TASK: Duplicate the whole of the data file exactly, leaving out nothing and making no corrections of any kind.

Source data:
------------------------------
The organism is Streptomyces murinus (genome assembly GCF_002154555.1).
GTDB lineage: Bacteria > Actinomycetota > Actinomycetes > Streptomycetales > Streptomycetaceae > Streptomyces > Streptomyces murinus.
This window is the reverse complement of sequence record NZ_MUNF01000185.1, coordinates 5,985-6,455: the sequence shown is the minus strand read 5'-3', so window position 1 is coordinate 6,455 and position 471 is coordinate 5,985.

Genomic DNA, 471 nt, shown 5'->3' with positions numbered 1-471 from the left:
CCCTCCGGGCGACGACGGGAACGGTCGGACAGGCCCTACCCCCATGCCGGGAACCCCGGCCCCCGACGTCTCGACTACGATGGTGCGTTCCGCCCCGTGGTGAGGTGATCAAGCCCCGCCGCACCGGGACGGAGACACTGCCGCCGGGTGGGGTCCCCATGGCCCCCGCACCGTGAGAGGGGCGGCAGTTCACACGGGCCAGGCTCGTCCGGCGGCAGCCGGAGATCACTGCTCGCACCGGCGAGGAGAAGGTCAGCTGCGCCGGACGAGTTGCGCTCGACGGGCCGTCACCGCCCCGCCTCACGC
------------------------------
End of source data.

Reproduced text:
The organism is Streptomyces murinus (genome assembly GCF_002154555.1).
GTDB lineage: Bacteria > Actinomycetota > Actinomycetes > Streptomycetales > Streptomycetaceae > Streptomyces > Streptomyces murinus.
This window is the reverse complement of sequence record NZ_MUNF01000185.1, coordinates 5,985-6,455: the sequence shown is the minus strand read 5'-3', so window position 1 is coordinate 6,455 and position 471 is coordinate 5,985.

Genomic DNA, 471 nt, shown 5'->3' with positions numbered 1-471 from the left:
CCCTCCGGGCGACGACGGGAACGGTCGGACAGGCCCTACCCCCATGCCGGGAACCCCGGCCCCCGACGTCTCGACTACGATGGTGCGTTCCGCCCCGTGGTGAGGTGATCAAGCCCCGCCGCACCGGGACGGAGACACTGCCGCCGGGTGGGGTCCCCATGGCCCCCGCACCGTGAGAGGGGCGGCAGTTCACACGGGCCAGGCTCGTCCGGCGGCAGCCGGAGATCACTGCTCGCACCGGCGAGGAGAAGGTCAGCTGCGCCGGACGAGTTGCGCTCGACGGGCCGTCACCGCCCCGCCTCACGC